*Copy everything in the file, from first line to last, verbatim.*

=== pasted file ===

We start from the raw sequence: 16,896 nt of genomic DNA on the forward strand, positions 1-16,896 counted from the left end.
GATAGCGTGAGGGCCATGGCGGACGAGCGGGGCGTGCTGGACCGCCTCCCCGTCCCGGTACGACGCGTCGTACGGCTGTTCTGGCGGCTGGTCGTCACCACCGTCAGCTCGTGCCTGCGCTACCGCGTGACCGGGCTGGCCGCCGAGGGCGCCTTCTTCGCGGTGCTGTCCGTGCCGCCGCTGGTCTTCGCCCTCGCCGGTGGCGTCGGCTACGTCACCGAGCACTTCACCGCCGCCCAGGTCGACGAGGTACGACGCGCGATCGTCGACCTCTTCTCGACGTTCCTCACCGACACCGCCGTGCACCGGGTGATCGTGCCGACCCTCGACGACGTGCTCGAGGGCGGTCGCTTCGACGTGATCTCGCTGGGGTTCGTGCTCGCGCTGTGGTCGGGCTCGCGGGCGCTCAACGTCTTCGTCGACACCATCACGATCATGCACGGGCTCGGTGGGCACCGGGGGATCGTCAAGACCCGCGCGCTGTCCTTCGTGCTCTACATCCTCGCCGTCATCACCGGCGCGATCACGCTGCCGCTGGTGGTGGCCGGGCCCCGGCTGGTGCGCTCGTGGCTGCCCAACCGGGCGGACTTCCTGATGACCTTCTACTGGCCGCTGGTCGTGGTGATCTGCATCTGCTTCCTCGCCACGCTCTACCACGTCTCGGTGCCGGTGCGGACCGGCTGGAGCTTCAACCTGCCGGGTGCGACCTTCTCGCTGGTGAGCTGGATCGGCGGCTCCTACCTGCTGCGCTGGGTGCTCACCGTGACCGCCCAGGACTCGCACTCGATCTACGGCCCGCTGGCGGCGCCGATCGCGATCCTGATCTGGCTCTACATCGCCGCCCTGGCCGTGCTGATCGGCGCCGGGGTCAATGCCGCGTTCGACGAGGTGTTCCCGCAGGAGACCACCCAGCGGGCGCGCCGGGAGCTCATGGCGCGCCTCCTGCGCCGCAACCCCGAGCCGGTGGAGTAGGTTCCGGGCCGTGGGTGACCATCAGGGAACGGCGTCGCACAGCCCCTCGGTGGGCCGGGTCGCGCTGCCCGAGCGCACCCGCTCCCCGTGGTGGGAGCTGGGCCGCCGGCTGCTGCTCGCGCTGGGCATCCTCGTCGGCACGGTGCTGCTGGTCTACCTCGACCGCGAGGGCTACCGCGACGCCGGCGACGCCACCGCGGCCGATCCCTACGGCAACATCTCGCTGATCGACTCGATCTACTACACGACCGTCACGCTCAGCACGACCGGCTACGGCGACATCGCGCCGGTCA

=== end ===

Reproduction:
We start from the raw sequence: 16,896 nt of genomic DNA on the forward strand, positions 1-16,896 counted from the left end.
GATAGCGTGAGGGCCATGGCGGACGAGCGGGGCGTGCTGGACCGCCTCCCCGTCCCGGTACGACGCGTCGTACGGCTGTTCTGGCGGCTGGTCGTCACCACCGTCAGCTCGTGCCTGCGCTACCGCGTGACCGGGCTGGCCGCCGAGGGCGCCTTCTTCGCGGTGCTGTCCGTGCCGCCGCTGGTCTTCGCCCTCGCCGGTGGCGTCGGCTACGTCACCGAGCACTTCACCGCCGCCCAGGTCGACGAGGTACGACGCGCGATCGTCGACCTCTTCTCGACGTTCCTCACCGACACCGCCGTGCACCGGGTGATCGTGCCGACCCTCGACGACGTGCTCGAGGGCGGTCGCTTCGACGTGATCTCGCTGGGGTTCGTGCTCGCGCTGTGGTCGGGCTCGCGGGCGCTCAACGTCTTCGTCGACACCATCACGATCATGCACGGGCTCGGTGGGCACCGGGGGATCGTCAAGACCCGCGCGCTGTCCTTCGTGCTCTACATCCTCGCCGTCATCACCGGCGCGATCACGCTGCCGCTGGTGGTGGCCGGGCCCCGGCTGGTGCGCTCGTGGCTGCCCAACCGGGCGGACTTCCTGATGACCTTCTACTGGCCGCTGGTCGTGGTGATCTGCATCTGCTTCCTCGCCACGCTCTACCACGTCTCGGTGCCGGTGCGGACCGGCTGGAGCTTCAACCTGCCGGGTGCGACCTTCTCGCTGGTGAGCTGGATCGGCGGCTCCTACCTGCTGCGCTGGGTGCTCACCGTGACCGCCCAGGACTCGCACTCGATCTACGGCCCGCTGGCGGCGCCGATCGCGATCCTGATCTGGCTCTACATCGCCGCCCTGGCCGTGCTGATCGGCGCCGGGGTCAATGCCGCGTTCGACGAGGTGTTCCCGCAGGAGACCACCCAGCGGGCGCGCCGGGAGCTCATGGCGCGCCTCCTGCGCCGCAACCCCGAGCCGGTGGAGTAGGTTCCGGGCCGTGGGTGACCATCAGGGAACGGCGTCGCACAGCCCCTCGGTGGGCCGGGTCGCGCTGCCCGAGCGCACCCGCTCCCCGTGGTGGGAGCTGGGCCGCCGGCTGCTGCTCGCGCTGGGCATCCTCGTCGGCACGGTGCTGCTGGTCTACCTCGACCGCGAGGGCTACCGCGACGCCGGCGACGCCACCGCGGCCGATCCCTACGGCAACATCTCGCTGATCGACTCGATCTACTACACGACCGTCACGCTCAGCACGACCGGCTACGGCGACATCGCGCCGGTCA